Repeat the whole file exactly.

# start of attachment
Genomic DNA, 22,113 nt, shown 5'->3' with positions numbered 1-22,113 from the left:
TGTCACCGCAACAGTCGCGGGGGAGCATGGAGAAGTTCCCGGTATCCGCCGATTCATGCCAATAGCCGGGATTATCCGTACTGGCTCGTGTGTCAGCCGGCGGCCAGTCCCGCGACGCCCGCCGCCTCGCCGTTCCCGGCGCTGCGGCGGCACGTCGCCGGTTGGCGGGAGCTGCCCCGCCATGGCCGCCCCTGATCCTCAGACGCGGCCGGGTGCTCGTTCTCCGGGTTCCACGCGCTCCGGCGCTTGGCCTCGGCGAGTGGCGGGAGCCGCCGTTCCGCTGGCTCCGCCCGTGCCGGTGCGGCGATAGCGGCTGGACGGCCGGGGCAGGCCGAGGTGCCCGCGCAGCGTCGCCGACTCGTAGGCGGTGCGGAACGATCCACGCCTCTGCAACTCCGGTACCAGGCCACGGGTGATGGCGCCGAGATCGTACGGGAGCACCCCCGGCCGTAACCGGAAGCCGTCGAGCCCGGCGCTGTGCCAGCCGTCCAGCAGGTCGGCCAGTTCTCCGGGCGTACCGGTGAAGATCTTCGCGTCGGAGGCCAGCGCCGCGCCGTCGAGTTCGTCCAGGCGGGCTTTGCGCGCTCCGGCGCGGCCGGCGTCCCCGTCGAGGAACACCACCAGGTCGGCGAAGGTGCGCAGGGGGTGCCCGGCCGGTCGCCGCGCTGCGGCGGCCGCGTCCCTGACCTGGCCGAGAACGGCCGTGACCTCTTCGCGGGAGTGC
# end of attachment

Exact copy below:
Genomic DNA, 22,113 nt, shown 5'->3' with positions numbered 1-22,113 from the left:
TGTCACCGCAACAGTCGCGGGGGAGCATGGAGAAGTTCCCGGTATCCGCCGATTCATGCCAATAGCCGGGATTATCCGTACTGGCTCGTGTGTCAGCCGGCGGCCAGTCCCGCGACGCCCGCCGCCTCGCCGTTCCCGGCGCTGCGGCGGCACGTCGCCGGTTGGCGGGAGCTGCCCCGCCATGGCCGCCCCTGATCCTCAGACGCGGCCGGGTGCTCGTTCTCCGGGTTCCACGCGCTCCGGCGCTTGGCCTCGGCGAGTGGCGGGAGCCGCCGTTCCGCTGGCTCCGCCCGTGCCGGTGCGGCGATAGCGGCTGGACGGCCGGGGCAGGCCGAGGTGCCCGCGCAGCGTCGCCGACTCGTAGGCGGTGCGGAACGATCCACGCCTCTGCAACTCCGGTACCAGGCCACGGGTGATGGCGCCGAGATCGTACGGGAGCACCCCCGGCCGTAACCGGAAGCCGTCGAGCCCGGCGCTGTGCCAGCCGTCCAGCAGGTCGGCCAGTTCTCCGGGCGTACCGGTGAAGATCTTCGCGTCGGAGGCCAGCGCCGCGCCGTCGAGTTCGTCCAGGCGGGCTTTGCGCGCTCCGGCGCGGCCGGCGTCCCCGTCGAGGAACACCACCAGGTCGGCGAAGGTGCGCAGGGGGTGCCCGGCCGGTCGCCGCGCTGCGGCGGCCGCGTCCCTGACCTGGCCGAGAACGGCCGTGACCTCTTCGCGGGAGTGC